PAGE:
Studies from animal models suggest that myocardial mitochondrial damage contributes to cardiac dysfunction after burn injury. In this report, we used an ex vivo model of primary cardiomyocyte culture to investigate the mechanisms of burn-induced mitochondrial impairment. Briefly, blood serum was collected from Sprague-Dawley (SD) rats subjected to 40% total body surface area burn and added (10% vol/vol) to primary cardiomyocytes prepared from SD rats. The effect of the burn serum on mitochondrial function and membrane integrity in the myocytes was analyzed. Exposure of myocytes to burn serum doubled the mitochondrial membrane damage measured by two independent assays. This treatment also significantly elevated mitochondrial oxidative stress, indicated by a more than 30% increase in lipid oxidation. Downregulation of mitochondrial antioxidant defense was also evident since the activities of the antioxidant enzymes superoxide dismutase and glutathione peroxidase were reduced by about 30% and 50%, respectively. Burn serum also induced deficiency of mitochondrial metabolism, indicated by a 30% decrease in the activity of cytochrome c oxidase. These mitochondrial dysfunctions appear to be generated by oxidative stress because burn serum induced a significant increase of mitochondrial oxygen species (mtROS) in cardiomyocytes, and pretreatment of cardiomyocytes with the antioxidant N-acetyl-cysteine prevented the mitochondrial damages induced by burn serum. Remarkably, the increase in mtROS was abolished by an antibody-mediated blockade of CD14. Furthermore, burn injury-induced mitochondrial damage in cardiomyocytes was prevented in CD14 knockout mice. Taken together, these data suggested that burn injury produces CD14-dependent mitochondrial damage via oxidative stress in myocardium.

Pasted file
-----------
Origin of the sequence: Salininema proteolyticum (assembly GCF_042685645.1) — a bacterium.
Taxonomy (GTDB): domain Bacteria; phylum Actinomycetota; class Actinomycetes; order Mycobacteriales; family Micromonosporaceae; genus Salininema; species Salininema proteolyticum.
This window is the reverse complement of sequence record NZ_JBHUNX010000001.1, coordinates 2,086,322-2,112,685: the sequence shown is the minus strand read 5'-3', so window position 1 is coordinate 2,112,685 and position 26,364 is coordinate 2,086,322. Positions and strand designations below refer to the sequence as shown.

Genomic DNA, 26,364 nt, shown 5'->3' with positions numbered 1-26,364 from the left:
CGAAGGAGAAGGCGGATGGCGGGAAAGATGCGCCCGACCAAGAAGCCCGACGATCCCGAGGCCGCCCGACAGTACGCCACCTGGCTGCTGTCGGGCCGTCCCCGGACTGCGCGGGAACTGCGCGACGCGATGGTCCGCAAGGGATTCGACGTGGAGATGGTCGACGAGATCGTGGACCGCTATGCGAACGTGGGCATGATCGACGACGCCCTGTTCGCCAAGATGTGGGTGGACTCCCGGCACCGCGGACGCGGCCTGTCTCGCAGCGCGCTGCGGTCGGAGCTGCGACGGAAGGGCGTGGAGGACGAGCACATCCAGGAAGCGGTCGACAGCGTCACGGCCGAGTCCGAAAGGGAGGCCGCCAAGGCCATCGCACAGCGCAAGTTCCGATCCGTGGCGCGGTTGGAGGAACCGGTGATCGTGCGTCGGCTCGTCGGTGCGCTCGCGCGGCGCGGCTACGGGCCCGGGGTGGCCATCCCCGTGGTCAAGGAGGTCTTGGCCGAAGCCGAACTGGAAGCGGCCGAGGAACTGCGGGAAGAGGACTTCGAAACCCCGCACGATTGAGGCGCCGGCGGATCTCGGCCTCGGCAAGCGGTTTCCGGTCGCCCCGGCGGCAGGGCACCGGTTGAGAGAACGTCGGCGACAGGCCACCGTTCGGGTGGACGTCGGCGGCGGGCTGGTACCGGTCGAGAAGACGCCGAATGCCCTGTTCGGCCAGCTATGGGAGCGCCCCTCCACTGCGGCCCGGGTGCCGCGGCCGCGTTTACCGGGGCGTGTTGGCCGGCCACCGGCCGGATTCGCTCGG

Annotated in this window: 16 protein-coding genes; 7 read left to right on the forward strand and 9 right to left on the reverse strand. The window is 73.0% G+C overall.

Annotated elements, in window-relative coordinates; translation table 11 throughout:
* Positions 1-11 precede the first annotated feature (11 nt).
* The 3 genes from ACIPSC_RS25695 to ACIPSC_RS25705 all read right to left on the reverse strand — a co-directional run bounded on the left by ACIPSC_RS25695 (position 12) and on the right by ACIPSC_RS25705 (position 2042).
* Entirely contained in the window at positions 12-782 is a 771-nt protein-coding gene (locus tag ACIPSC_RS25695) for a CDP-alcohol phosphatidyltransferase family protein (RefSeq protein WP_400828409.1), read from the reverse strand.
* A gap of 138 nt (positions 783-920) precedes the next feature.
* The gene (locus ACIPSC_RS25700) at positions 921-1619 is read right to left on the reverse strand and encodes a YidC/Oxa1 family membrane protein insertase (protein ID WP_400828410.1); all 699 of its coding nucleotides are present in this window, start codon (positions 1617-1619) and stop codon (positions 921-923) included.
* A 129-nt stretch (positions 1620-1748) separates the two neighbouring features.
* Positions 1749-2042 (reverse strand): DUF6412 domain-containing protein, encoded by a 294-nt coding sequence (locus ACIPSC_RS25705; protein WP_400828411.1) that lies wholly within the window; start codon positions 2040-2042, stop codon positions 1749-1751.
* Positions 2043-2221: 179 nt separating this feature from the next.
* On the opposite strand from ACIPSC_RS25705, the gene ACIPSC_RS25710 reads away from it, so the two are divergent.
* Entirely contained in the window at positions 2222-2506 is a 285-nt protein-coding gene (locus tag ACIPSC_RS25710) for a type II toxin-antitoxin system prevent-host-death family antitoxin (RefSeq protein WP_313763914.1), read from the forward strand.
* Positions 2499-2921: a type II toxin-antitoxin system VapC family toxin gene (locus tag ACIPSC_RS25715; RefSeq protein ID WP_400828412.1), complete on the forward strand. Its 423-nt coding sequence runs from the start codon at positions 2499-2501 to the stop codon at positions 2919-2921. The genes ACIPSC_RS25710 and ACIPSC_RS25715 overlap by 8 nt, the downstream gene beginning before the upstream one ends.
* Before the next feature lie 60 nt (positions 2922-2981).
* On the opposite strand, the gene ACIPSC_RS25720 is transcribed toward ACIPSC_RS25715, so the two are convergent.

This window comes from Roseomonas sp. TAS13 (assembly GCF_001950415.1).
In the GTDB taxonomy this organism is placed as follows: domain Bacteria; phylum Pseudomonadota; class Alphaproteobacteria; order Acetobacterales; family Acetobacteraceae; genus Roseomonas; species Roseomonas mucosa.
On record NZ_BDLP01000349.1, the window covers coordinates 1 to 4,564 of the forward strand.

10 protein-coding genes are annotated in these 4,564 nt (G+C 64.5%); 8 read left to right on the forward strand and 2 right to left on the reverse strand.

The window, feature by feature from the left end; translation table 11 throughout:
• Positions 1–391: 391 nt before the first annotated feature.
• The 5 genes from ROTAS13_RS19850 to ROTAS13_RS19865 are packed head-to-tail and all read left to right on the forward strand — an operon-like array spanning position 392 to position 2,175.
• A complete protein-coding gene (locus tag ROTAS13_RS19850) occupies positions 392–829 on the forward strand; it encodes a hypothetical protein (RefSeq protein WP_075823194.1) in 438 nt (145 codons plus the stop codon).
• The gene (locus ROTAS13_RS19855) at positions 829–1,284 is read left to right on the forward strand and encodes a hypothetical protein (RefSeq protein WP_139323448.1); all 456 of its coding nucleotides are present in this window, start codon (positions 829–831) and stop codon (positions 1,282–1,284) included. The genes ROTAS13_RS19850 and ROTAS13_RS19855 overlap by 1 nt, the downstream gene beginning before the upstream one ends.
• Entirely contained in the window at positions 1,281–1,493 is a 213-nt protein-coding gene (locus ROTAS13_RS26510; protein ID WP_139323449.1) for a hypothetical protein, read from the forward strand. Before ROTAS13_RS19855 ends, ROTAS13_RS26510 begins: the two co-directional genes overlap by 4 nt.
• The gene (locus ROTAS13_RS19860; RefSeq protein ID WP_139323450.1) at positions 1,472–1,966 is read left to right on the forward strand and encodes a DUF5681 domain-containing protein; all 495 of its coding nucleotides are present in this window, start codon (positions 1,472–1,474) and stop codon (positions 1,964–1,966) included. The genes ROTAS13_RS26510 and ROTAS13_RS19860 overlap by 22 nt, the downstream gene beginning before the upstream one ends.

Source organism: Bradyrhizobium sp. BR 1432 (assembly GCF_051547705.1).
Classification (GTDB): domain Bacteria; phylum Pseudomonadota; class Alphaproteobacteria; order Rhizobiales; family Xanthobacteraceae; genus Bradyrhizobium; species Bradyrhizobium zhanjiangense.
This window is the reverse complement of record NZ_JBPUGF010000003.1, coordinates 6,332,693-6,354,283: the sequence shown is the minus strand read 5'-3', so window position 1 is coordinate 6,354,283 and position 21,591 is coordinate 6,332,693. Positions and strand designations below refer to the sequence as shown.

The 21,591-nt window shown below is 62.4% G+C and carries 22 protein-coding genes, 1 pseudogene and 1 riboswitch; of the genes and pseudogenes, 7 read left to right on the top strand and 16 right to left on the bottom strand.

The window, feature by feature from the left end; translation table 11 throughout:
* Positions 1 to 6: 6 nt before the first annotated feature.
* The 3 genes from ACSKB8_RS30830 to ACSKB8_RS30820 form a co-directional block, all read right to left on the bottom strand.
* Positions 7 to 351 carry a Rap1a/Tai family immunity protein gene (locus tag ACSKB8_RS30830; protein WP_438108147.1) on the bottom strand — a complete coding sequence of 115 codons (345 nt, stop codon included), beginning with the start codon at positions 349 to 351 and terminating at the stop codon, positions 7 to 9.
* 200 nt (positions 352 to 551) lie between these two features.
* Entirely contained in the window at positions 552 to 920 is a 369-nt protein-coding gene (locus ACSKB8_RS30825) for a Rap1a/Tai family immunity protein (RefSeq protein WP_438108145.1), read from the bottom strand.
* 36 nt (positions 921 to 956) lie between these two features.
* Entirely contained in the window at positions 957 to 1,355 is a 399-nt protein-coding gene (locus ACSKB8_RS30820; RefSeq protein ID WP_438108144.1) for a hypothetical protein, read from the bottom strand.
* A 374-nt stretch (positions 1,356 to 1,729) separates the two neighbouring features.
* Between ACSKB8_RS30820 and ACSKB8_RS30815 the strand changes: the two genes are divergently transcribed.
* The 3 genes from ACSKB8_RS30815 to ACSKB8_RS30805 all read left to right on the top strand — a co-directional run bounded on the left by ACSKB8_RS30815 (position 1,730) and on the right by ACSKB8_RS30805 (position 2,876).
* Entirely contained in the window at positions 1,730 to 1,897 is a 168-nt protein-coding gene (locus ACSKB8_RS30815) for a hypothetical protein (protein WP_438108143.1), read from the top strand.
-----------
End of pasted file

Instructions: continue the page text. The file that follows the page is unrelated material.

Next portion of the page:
|Journal||American Journal of Physiology - Heart and Circulatory Physiology|
|State||Published - Jun 2010|
- Burn injury
- Mitochondrial metabolism
- Oxidative stress